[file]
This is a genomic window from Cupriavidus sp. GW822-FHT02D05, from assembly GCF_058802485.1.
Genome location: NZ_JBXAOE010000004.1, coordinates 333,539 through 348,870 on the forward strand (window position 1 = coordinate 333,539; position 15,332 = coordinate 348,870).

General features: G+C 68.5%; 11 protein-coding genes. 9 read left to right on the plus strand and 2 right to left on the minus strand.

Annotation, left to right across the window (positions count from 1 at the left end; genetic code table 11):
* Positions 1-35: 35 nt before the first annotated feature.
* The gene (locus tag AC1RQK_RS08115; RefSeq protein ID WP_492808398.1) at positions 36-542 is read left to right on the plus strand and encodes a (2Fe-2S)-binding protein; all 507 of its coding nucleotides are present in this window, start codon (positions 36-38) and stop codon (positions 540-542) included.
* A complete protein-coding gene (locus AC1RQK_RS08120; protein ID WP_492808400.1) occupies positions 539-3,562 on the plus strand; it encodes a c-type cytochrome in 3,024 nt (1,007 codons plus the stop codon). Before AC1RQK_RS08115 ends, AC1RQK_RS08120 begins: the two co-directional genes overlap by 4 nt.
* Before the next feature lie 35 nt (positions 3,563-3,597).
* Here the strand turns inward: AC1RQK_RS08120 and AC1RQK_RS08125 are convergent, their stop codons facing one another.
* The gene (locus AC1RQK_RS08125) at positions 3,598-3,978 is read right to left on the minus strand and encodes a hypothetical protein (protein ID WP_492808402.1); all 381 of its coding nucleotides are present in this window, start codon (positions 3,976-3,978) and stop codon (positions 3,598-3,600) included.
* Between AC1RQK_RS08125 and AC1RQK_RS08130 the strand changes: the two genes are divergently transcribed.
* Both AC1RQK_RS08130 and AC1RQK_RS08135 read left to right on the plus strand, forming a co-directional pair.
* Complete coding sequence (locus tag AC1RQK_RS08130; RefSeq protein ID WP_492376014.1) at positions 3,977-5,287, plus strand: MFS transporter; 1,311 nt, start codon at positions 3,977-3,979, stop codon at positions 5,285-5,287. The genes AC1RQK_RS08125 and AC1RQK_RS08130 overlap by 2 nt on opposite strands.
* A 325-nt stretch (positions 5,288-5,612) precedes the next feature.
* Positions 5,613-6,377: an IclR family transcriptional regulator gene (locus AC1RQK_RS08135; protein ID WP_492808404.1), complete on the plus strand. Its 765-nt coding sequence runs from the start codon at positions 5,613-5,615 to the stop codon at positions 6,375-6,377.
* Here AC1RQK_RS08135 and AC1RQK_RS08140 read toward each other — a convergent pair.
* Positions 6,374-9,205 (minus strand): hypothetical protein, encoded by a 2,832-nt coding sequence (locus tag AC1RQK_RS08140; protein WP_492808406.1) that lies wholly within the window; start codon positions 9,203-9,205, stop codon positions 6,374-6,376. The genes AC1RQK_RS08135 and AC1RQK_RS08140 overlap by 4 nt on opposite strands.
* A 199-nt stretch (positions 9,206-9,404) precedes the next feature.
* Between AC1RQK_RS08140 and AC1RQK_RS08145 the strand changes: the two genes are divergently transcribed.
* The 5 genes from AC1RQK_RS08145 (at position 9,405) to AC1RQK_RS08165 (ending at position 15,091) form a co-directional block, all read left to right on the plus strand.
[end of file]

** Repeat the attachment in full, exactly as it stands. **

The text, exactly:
This is a genomic window from Cupriavidus sp. GW822-FHT02D05, from assembly GCF_058802485.1.
Genome location: NZ_JBXAOE010000004.1, coordinates 333,539 through 348,870 on the forward strand (window position 1 = coordinate 333,539; position 15,332 = coordinate 348,870).

General features: G+C 68.5%; 11 protein-coding genes. 9 read left to right on the plus strand and 2 right to left on the minus strand.

Annotation, left to right across the window (positions count from 1 at the left end; genetic code table 11):
* Positions 1-35: 35 nt before the first annotated feature.
* The gene (locus tag AC1RQK_RS08115; RefSeq protein ID WP_492808398.1) at positions 36-542 is read left to right on the plus strand and encodes a (2Fe-2S)-binding protein; all 507 of its coding nucleotides are present in this window, start codon (positions 36-38) and stop codon (positions 540-542) included.
* A complete protein-coding gene (locus AC1RQK_RS08120; protein ID WP_492808400.1) occupies positions 539-3,562 on the plus strand; it encodes a c-type cytochrome in 3,024 nt (1,007 codons plus the stop codon). Before AC1RQK_RS08115 ends, AC1RQK_RS08120 begins: the two co-directional genes overlap by 4 nt.
* Before the next feature lie 35 nt (positions 3,563-3,597).
* Here the strand turns inward: AC1RQK_RS08120 and AC1RQK_RS08125 are convergent, their stop codons facing one another.
* The gene (locus AC1RQK_RS08125) at positions 3,598-3,978 is read right to left on the minus strand and encodes a hypothetical protein (protein ID WP_492808402.1); all 381 of its coding nucleotides are present in this window, start codon (positions 3,976-3,978) and stop codon (positions 3,598-3,600) included.
* Between AC1RQK_RS08125 and AC1RQK_RS08130 the strand changes: the two genes are divergently transcribed.
* Both AC1RQK_RS08130 and AC1RQK_RS08135 read left to right on the plus strand, forming a co-directional pair.
* Complete coding sequence (locus tag AC1RQK_RS08130; RefSeq protein ID WP_492376014.1) at positions 3,977-5,287, plus strand: MFS transporter; 1,311 nt, start codon at positions 3,977-3,979, stop codon at positions 5,285-5,287. The genes AC1RQK_RS08125 and AC1RQK_RS08130 overlap by 2 nt on opposite strands.
* A 325-nt stretch (positions 5,288-5,612) precedes the next feature.
* Positions 5,613-6,377: an IclR family transcriptional regulator gene (locus AC1RQK_RS08135; protein ID WP_492808404.1), complete on the plus strand. Its 765-nt coding sequence runs from the start codon at positions 5,613-5,615 to the stop codon at positions 6,375-6,377.
* Here AC1RQK_RS08135 and AC1RQK_RS08140 read toward each other — a convergent pair.
* Positions 6,374-9,205 (minus strand): hypothetical protein, encoded by a 2,832-nt coding sequence (locus tag AC1RQK_RS08140; protein WP_492808406.1) that lies wholly within the window; start codon positions 9,203-9,205, stop codon positions 6,374-6,376. The genes AC1RQK_RS08135 and AC1RQK_RS08140 overlap by 4 nt on opposite strands.
* A 199-nt stretch (positions 9,206-9,404) precedes the next feature.
* Between AC1RQK_RS08140 and AC1RQK_RS08145 the strand changes: the two genes are divergently transcribed.
* The 5 genes from AC1RQK_RS08145 (at position 9,405) to AC1RQK_RS08165 (ending at position 15,091) form a co-directional block, all read left to right on the plus strand.